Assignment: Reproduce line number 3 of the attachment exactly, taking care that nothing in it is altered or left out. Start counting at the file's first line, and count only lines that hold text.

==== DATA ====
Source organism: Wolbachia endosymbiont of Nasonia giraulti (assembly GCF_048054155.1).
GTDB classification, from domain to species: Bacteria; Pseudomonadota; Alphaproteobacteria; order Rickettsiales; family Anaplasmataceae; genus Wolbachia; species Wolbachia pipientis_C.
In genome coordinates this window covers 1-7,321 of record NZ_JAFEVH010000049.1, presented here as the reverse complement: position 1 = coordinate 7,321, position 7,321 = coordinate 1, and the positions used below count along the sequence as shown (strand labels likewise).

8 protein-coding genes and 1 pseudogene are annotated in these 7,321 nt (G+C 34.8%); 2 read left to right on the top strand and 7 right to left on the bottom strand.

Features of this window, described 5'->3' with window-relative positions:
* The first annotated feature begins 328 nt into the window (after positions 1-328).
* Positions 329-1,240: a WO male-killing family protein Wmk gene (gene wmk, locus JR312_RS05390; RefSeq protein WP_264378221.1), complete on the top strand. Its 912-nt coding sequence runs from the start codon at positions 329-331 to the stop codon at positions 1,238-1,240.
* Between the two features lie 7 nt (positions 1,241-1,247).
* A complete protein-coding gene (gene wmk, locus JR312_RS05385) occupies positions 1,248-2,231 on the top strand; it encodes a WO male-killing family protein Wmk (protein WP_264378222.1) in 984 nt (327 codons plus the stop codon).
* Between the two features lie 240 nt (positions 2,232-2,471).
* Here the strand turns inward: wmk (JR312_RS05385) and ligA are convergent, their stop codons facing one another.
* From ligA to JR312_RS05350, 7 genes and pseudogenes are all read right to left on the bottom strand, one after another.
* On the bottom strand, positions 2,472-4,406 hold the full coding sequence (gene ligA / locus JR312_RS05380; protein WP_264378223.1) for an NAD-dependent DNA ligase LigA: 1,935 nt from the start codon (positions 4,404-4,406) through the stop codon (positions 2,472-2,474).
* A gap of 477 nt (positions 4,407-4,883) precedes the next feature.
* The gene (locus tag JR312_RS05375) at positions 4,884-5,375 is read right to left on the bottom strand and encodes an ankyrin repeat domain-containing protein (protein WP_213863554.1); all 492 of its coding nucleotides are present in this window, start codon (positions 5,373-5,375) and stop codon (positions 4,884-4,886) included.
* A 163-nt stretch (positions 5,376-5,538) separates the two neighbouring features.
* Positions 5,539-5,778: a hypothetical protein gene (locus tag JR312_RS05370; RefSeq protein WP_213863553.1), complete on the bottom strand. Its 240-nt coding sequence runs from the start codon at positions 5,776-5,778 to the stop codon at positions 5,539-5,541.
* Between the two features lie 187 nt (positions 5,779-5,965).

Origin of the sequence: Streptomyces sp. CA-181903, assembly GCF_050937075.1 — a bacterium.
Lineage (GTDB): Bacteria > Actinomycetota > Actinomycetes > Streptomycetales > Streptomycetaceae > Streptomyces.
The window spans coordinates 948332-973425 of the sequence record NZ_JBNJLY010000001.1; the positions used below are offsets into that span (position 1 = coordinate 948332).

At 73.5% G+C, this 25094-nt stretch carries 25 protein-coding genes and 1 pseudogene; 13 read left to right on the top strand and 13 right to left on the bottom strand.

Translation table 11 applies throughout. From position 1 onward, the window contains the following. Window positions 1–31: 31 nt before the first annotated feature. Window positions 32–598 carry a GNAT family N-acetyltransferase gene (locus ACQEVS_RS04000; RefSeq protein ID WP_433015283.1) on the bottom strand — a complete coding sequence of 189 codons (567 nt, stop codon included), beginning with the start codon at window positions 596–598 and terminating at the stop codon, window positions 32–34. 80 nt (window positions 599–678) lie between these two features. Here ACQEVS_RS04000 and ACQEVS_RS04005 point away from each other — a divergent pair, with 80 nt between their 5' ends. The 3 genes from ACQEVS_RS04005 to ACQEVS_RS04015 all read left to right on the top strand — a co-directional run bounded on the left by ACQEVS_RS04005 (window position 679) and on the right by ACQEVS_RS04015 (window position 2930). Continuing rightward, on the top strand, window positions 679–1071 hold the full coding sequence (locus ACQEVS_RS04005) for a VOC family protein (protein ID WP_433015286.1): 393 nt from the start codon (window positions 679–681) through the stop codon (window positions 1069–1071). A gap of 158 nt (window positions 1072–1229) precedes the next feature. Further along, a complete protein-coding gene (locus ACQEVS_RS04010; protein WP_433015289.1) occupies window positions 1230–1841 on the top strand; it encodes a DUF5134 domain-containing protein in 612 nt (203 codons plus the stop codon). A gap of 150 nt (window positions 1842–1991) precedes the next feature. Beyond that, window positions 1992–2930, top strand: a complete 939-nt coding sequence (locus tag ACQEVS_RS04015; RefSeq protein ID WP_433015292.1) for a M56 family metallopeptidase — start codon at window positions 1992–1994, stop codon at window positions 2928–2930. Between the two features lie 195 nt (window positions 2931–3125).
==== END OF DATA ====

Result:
In genome coordinates this window covers 1-7,321 of record NZ_JAFEVH010000049.1, presented here as the reverse complement: position 1 = coordinate 7,321, position 7,321 = coordinate 1, and the positions used below count along the sequence as shown (strand labels likewise).